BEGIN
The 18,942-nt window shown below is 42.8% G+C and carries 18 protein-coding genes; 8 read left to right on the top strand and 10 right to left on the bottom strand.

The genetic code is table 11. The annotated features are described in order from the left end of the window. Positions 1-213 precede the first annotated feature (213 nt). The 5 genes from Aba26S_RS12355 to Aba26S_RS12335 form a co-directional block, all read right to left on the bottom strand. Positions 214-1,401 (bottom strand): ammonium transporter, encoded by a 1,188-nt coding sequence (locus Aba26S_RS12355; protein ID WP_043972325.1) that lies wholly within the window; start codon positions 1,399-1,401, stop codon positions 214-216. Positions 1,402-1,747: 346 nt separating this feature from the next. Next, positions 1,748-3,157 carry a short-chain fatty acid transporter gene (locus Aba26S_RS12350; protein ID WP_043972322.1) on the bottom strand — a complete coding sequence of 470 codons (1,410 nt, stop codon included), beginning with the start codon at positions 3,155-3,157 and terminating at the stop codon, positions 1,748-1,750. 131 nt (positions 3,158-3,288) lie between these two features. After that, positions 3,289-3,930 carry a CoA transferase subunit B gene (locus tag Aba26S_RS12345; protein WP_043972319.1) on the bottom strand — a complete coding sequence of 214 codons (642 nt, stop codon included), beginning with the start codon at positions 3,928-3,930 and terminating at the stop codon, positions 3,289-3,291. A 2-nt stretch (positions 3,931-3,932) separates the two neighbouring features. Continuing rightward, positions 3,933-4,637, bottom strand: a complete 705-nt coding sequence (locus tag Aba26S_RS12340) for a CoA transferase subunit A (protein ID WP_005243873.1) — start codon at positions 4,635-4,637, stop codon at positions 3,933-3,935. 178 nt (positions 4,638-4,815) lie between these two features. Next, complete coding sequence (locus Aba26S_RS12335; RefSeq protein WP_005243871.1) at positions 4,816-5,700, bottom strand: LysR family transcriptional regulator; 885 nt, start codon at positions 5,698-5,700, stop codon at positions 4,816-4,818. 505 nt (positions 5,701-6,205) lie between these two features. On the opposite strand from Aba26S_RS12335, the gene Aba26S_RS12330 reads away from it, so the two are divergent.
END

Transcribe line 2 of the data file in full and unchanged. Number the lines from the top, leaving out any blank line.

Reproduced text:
The genetic code is table 11. The annotated features are described in order from the left end of the window. Positions 1-213 precede the first annotated feature (213 nt). The 5 genes from Aba26S_RS12355 to Aba26S_RS12335 form a co-directional block, all read right to left on the bottom strand. Positions 214-1,401 (bottom strand): ammonium transporter, encoded by a 1,188-nt coding sequence (locus Aba26S_RS12355; protein ID WP_043972325.1) that lies wholly within the window; start codon positions 1,399-1,401, stop codon positions 214-216. Positions 1,402-1,747: 346 nt separating this feature from the next. Next, positions 1,748-3,157 carry a short-chain fatty acid transporter gene (locus Aba26S_RS12350; protein ID WP_043972322.1) on the bottom strand — a complete coding sequence of 470 codons (1,410 nt, stop codon included), beginning with the start codon at positions 3,155-3,157 and terminating at the stop codon, positions 1,748-1,750. 131 nt (positions 3,158-3,288) lie between these two features. After that, positions 3,289-3,930 carry a CoA transferase subunit B gene (locus tag Aba26S_RS12345; protein WP_043972319.1) on the bottom strand — a complete coding sequence of 214 codons (642 nt, stop codon included), beginning with the start codon at positions 3,928-3,930 and terminating at the stop codon, positions 3,289-3,291. A 2-nt stretch (positions 3,931-3,932) separates the two neighbouring features. Continuing rightward, positions 3,933-4,637, bottom strand: a complete 705-nt coding sequence (locus tag Aba26S_RS12340) for a CoA transferase subunit A (protein ID WP_005243873.1) — start codon at positions 4,635-4,637, stop codon at positions 3,933-3,935. 178 nt (positions 4,638-4,815) lie between these two features. Next, complete coding sequence (locus Aba26S_RS12335; RefSeq protein WP_005243871.1) at positions 4,816-5,700, bottom strand: LysR family transcriptional regulator; 885 nt, start codon at positions 5,698-5,700, stop codon at positions 4,816-4,818. 505 nt (positions 5,701-6,205) lie between these two features. On the opposite strand from Aba26S_RS12335, the gene Aba26S_RS12330 reads away from it, so the two are divergent.